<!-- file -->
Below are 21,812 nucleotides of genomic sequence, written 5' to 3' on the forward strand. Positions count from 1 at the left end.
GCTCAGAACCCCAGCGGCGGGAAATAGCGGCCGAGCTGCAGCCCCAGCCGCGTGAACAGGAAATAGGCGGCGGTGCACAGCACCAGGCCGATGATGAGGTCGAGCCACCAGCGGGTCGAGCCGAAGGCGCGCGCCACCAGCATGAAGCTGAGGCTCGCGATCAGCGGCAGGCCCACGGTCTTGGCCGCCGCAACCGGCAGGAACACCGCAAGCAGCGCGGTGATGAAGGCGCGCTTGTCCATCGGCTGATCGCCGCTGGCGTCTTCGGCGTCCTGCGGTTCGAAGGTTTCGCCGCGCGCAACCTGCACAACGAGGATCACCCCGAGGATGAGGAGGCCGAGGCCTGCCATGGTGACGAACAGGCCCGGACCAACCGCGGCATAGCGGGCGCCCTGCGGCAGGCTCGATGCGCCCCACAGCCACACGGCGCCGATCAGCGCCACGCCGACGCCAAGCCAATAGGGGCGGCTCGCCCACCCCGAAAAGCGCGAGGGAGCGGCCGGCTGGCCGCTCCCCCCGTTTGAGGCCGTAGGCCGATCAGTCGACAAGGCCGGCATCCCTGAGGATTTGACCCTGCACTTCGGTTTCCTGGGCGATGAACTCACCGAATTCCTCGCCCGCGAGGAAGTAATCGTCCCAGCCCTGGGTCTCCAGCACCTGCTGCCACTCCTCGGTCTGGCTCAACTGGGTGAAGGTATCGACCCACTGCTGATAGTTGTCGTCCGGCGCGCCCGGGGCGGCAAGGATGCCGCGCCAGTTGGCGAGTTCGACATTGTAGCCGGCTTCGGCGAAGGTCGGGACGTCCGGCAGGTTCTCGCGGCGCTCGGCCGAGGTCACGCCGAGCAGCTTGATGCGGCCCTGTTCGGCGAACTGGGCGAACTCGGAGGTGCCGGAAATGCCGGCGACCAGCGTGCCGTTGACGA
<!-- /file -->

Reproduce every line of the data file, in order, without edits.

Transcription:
Below are 21,812 nucleotides of genomic sequence, written 5' to 3' on the forward strand. Positions count from 1 at the left end.
GCTCAGAACCCCAGCGGCGGGAAATAGCGGCCGAGCTGCAGCCCCAGCCGCGTGAACAGGAAATAGGCGGCGGTGCACAGCACCAGGCCGATGATGAGGTCGAGCCACCAGCGGGTCGAGCCGAAGGCGCGCGCCACCAGCATGAAGCTGAGGCTCGCGATCAGCGGCAGGCCCACGGTCTTGGCCGCCGCAACCGGCAGGAACACCGCAAGCAGCGCGGTGATGAAGGCGCGCTTGTCCATCGGCTGATCGCCGCTGGCGTCTTCGGCGTCCTGCGGTTCGAAGGTTTCGCCGCGCGCAACCTGCACAACGAGGATCACCCCGAGGATGAGGAGGCCGAGGCCTGCCATGGTGACGAACAGGCCCGGACCAACCGCGGCATAGCGGGCGCCCTGCGGCAGGCTCGATGCGCCCCACAGCCACACGGCGCCGATCAGCGCCACGCCGACGCCAAGCCAATAGGGGCGGCTCGCCCACCCCGAAAAGCGCGAGGGAGCGGCCGGCTGGCCGCTCCCCCCGTTTGAGGCCGTAGGCCGATCAGTCGACAAGGCCGGCATCCCTGAGGATTTGACCCTGCACTTCGGTTTCCTGGGCGATGAACTCACCGAATTCCTCGCCCGCGAGGAAGTAATCGTCCCAGCCCTGGGTCTCCAGCACCTGCTGCCACTCCTCGGTCTGGCTCAACTGGGTGAAGGTATCGACCCACTGCTGATAGTTGTCGTCCGGCGCGCCCGGGGCGGCAAGGATGCCGCGCCAGTTGGCGAGTTCGACATTGTAGCCGGCTTCGGCGAAGGTCGGGACGTCCGGCAGGTTCTCGCGGCGCTCGGCCGAGGTCACGCCGAGCAGCTTGATGCGGCCCTGTTCGGCGAACTGGGCGAACTCGGAGGTGCCGGAAATGCCGGCGACCAGCGTGCCGTTGACGA